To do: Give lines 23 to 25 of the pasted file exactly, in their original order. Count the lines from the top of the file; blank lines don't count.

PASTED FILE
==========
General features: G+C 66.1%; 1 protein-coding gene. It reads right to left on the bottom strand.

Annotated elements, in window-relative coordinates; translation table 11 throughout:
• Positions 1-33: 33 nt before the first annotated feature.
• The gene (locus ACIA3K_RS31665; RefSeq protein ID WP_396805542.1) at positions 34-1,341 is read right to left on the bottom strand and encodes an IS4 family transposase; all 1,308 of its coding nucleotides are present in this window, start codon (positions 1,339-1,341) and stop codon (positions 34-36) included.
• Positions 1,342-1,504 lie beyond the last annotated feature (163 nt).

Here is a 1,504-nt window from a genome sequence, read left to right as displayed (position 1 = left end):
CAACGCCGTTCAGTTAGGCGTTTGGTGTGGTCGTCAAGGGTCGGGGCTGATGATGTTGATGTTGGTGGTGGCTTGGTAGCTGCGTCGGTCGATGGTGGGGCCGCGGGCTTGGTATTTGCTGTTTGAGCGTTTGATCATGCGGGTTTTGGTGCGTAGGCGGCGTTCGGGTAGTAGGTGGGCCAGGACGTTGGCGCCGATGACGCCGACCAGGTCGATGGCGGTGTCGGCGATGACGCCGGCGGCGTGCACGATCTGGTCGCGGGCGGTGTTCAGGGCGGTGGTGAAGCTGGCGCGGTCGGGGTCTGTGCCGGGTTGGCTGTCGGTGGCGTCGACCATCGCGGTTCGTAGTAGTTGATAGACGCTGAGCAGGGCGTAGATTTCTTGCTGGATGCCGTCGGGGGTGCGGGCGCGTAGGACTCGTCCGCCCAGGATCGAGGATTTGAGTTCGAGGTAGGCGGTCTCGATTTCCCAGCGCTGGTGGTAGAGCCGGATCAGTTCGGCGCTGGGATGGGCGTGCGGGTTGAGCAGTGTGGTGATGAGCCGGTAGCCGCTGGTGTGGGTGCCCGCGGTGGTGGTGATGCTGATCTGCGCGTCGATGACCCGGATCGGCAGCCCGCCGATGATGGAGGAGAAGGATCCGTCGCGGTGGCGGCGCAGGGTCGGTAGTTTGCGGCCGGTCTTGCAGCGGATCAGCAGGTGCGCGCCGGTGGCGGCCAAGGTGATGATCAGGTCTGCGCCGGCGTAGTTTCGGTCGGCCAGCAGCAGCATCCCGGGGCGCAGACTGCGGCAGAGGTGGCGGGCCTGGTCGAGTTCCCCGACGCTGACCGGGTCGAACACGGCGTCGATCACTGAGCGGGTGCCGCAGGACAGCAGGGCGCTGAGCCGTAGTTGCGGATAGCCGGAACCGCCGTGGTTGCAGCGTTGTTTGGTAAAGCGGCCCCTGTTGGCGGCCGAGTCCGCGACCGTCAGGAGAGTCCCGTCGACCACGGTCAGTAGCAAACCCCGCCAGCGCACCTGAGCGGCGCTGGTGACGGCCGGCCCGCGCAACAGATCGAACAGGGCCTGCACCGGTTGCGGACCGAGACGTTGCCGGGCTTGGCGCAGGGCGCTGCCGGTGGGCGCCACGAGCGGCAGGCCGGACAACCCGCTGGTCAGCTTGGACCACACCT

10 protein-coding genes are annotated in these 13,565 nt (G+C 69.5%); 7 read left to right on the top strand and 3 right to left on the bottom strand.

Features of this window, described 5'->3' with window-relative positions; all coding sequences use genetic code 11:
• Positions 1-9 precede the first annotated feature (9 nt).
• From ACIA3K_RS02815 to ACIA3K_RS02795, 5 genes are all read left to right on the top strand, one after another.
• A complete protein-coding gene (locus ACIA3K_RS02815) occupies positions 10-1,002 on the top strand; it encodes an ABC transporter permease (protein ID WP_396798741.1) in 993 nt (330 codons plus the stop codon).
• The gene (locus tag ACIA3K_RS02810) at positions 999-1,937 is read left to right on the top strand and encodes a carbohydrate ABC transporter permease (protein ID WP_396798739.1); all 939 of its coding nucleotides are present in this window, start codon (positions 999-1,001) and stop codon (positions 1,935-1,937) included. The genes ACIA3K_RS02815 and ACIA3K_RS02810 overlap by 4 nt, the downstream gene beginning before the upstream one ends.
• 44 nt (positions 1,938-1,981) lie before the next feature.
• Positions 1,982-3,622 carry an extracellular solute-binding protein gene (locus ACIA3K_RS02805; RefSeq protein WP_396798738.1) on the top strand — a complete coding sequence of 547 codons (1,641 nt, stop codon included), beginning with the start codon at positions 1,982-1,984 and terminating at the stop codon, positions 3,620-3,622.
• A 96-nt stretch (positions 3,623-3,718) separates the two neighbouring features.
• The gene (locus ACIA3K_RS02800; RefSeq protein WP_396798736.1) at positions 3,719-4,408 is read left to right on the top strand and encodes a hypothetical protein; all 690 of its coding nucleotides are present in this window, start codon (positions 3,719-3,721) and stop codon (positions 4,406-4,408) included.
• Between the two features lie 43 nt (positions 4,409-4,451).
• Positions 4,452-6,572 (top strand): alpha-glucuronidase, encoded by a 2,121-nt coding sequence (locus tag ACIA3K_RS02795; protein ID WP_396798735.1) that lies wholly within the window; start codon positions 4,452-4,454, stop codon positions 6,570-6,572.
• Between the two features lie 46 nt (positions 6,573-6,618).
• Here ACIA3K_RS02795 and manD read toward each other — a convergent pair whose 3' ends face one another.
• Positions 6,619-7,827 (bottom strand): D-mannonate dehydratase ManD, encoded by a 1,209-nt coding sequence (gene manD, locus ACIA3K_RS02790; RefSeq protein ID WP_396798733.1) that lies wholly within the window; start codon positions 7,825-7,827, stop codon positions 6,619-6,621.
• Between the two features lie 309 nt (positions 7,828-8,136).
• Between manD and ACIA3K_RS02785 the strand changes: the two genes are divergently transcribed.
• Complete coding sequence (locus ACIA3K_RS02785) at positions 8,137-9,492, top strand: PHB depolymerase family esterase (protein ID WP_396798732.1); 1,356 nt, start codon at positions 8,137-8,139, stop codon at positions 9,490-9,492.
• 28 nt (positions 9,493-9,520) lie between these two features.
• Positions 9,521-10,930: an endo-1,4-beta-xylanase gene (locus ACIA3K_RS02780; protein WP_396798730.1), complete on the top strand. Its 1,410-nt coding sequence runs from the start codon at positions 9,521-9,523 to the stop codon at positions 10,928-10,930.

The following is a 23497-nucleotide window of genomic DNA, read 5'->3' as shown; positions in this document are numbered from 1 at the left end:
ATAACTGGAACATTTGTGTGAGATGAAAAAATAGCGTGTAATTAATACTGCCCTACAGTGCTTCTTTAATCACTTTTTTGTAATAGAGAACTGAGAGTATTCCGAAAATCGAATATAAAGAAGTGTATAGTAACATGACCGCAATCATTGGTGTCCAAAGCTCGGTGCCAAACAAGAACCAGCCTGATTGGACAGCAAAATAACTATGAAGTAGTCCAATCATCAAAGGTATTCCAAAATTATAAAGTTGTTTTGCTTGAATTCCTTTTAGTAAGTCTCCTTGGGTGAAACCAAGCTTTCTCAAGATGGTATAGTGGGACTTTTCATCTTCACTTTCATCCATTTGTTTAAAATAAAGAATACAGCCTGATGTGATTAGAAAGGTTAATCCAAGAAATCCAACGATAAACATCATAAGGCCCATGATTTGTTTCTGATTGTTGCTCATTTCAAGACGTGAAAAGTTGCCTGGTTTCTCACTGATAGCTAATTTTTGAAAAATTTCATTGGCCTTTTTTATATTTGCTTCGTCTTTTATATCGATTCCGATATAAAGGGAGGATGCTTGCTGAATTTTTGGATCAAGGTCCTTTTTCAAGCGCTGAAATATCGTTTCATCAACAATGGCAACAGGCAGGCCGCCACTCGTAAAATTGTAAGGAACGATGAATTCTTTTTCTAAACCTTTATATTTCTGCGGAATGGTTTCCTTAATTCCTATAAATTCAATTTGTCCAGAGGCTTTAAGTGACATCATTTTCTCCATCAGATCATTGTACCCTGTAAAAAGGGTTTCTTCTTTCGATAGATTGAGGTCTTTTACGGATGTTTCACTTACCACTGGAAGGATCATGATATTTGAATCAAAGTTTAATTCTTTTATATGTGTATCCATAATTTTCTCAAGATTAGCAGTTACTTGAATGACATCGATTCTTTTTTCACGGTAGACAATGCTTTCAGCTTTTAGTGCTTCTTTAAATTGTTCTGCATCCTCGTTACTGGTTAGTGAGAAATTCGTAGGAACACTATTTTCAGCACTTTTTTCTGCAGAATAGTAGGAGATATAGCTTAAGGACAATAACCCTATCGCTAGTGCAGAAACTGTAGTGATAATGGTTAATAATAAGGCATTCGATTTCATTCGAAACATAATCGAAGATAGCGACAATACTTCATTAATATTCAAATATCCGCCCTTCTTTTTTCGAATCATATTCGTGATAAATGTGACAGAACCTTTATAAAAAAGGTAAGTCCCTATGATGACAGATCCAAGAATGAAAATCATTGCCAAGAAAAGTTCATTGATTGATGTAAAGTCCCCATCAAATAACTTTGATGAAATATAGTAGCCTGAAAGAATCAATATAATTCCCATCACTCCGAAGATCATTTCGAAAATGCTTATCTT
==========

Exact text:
• Between the two features lie 309 nt (positions 7,828-8,136).
• Between manD and ACIA3K_RS02785 the strand changes: the two genes are divergently transcribed.
• Complete coding sequence (locus ACIA3K_RS02785) at positions 8,137-9,492, top strand: PHB depolymerase family esterase (protein ID WP_396798732.1); 1,356 nt, start codon at positions 8,137-8,139, stop codon at positions 9,490-9,492.